By Ethan Fixell

Ethan Fixell is a beer, wine and spirits writer and educator from New York City. He contributes to over a dozen different publications, though he most frequently writes for Food & Wine, Men’s Journal and Quartz.

I drink a lot. As a beverage writer and educator, I like to think of myself as fairly knowledgeable when it comes to cocktails. And yet, after recently sitting in on ICE’s “Cocktail Recipe Development” class, I’m almost embarrassed to admit just how much I actually learned.

The class was the final session of ICE’s new six-week Professional Mixology program, which, led by the school’s Director of Beverage Studies Anthony Caporale, explores topics ranging from mixology history and technique, to cocktail construction, to practical bar management. In this ultimate session, students — who range from curious foodies to prospective bar owners — were given the chance to flex their newfound cocktail knowledge by assembling a custom bar menu and preparing the prospective drinks for their colleagues.

I, for one, was thrilled to participate as a mock bar-goer: Over the course of two hours, each student stood up to describe his or her bar concept to the class, read a menu of up to five cocktails (priced according to a standardized formula) and concocted beverages for thirsty classmates. Below are my notes on some of the most intriguing presentations I witnessed (and drank!) in this incredibly unique class:


First up was Lori, who pitched a bar focusing on female clientele, with “drinks that cater to a woman’s palate, but aren’t girly.” Her cocktails — such as the Calm Collins: gin blended with a relaxing mix of lavender, lemon and rosemary – sounded delicious, but incredibly expensive considering the suggested 22% pour cost. At $25 per drink, she’ll likely only cater to millionaire patrons. Anthony let Lori know that he loved the theme of the bar and the drink names, but pressed her on her pricing.

Her cocktail recipes, however, were right on the money. The Ginger Chamomile Flip (rum, ginger, chamomile and spice made creamy with an egg white foam) was a particular hit with the entire class.



Eric’s goal was to open a bar in Crown Heights with Emily, a friend and fellow student in the class. He managed to keep prices around $12, with takes on three different classics: an Old Fashioned, a Rob Roy and a Negroni. Modeled after an Old Fashioned, his Short Stack — made with rye, maple syrup, Blackstrap molasses, aged bitters and garnished with an orange peel — tasted like a syrupy stack of pancakes.

I ordered a Short Stack and Eric asked if I preferred the bitters on top or mixed in. Emily, in a hushed whisper, suggested that I take them on top for increased aromatics.

I took Emily’s recommendation and good thing I did: the nose on the beverage was amazing. Perhaps it was a touch too sweet on the palate but that can easily be adjusted. Considering this was Eric’s first time preparing the cocktail in public, I was quite impressed.



Who needs food when you’ve got drinks? Neshann really shook things up and did away with a traditional restaurant menu for a “5-course cocktail meal.” The journey began with an appetizer in the form of a Scotch-based Cranberry Blood and Sand, and concluded with dessert: Meant To Be, a play on the Grasshopper that incorporates Branca Menta, crème de cacao, Cognac, orange juice and a whole egg.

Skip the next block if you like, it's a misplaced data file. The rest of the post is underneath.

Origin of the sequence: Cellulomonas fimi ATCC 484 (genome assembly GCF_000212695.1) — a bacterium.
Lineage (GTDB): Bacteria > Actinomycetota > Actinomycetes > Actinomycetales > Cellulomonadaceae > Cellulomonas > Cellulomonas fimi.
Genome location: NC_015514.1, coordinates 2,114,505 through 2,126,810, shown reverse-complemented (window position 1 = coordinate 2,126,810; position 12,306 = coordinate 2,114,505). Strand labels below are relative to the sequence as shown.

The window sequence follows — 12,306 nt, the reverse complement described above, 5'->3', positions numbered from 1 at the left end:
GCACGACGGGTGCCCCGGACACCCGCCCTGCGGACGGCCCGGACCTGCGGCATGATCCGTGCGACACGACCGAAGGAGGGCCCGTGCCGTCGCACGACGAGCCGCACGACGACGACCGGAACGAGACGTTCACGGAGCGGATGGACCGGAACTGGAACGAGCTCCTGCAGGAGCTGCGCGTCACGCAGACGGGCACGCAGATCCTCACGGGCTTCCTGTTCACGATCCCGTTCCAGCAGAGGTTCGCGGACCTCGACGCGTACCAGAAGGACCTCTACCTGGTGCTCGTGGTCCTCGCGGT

“This is a great example of building off of an original template,” Anthony declared, who seemed to be quite happy with the students’ jobs of taking the classics and reconstructing them with their own updated spins. Apparently, Anthony explained, this is the approach taken by many great cocktail bars.

Neshann’s best cocktail was an ode to the Sidecar called Broken Axle, made with Cognac, Cointreau, maple and just the right balance of ginger. He explained how he had to be careful with the ginger: A touch too much would “blow it out,” he said, underlining the importance of proper ingredient ratios.

Anthony was delighted by the sweet, sour and spicy cocktails from the students. “When I judge competitions,” he said, “around 60% of drinks are out of balance. I haven’t had an out-of-balance drink all night!”



The Ethan Fixell Creativity Award goes to Dennis, a doctor who created an incredibly ambitious “Asian-themed menu” spanning cultures from three different countries.

His Korean-themed cocktail was a soju-based kimchi martini. Dennis found that adding fresh fermented cabbage to the glass didn’t impart enough to the beverage, so he infused it into the liquor in advance instead, locking in that pickled flavor.

Dennis’ Thai homage was a Lemongrass Martini made with the option of lemongrass-infused vodka or gin (“I come prepared,” he wryly affirmed) and a kiss of dry vermouth. As a traditionalist (as much as one can be, ordering a lemongrass-infused martini), I opted for the gin version and was far from disappointed.

ICE Pro Mixology

Dennis’s pièce de résistance, however, was his Chinese-inspired drink: a Peking Duck Old Fashioned inspired by some bacon-infused bourbon tasted in a previous class. In fact, the concoction — made with duck-juice-infused bourbon topped with angostura bitters — might have been the winner of the entire night. “That’s what happens when doctors make drinks,” Anthony proclaimed.